When someone asks this question, it’s never an easy one to answer.
“How do I know if this is the right horse for me? I feel frustrated. I’m not sure if it’s him or if it’s me. I’m losing confidence. I’m not having fun. I just might quit.
It’s not an easy answer because there are a lot of variables involved.
My first response is, “What do you think?”
And by that I mean, “What’s your gut feeling about your horse?”
Sometimes a horse is just not a good fit for the rider. It’s kind of like (I always laugh about this) all men would not want to be married to me! Ha!
Riding a horse is a partnership. If the partners are not compatible for reasons not clearly defined, the partnership might go south. Sometimes the rider loses confidence or feels guilty for having those feelings.
That doesn’t make the horse “bad.” Of course not. He’s just not the “right” horse for the partnership.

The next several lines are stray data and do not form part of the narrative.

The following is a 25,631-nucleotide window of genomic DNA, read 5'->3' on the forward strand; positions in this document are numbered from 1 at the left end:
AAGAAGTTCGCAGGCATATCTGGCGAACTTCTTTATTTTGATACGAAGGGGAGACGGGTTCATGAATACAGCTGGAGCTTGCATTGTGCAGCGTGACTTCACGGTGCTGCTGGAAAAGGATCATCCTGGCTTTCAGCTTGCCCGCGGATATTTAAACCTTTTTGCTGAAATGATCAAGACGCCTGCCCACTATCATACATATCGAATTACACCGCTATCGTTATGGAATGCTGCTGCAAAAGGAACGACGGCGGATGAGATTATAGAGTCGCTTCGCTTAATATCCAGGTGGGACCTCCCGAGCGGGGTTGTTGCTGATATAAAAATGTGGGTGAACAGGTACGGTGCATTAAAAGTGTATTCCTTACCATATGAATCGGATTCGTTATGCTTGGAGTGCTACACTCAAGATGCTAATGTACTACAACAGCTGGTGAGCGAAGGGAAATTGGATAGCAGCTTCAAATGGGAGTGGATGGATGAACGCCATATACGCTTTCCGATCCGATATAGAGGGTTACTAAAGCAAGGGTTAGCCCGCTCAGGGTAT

And that’s okay.
Other times a rider absolutely adores a horse, but the training level is not adequate for the intended purpose of the horse. Again, it’s no one’s fault. But so often riders think they are doing something “wrong” and lose confidence. It’s just not the right dance partner for the dance the rider wants to do.
In a different situation, other people may not believe that a horse is “right” but the rider loves the horse and wants to train his or her own horse. That’s perfectly fine, too. However the rider needs to make sure he or she sets up needed mentoring and feedback. Without intensely needed guidance, things go downhill and again the rider loses confidence … unnecessarily. Things however were not set up for success.
I have two main suggestions regarding your horse.
The first … make sure you are safe. Don’t force things when in your heart you know you are at risk and on the edge of safety.
Secondly, set yourself up for success. What are your goals? Where does your horse’s talent, past training and health fit into that equation? Who is going to mentor you either directly or indirectly?
Reflect on your situation and decide how you can set both you and your horse up for success.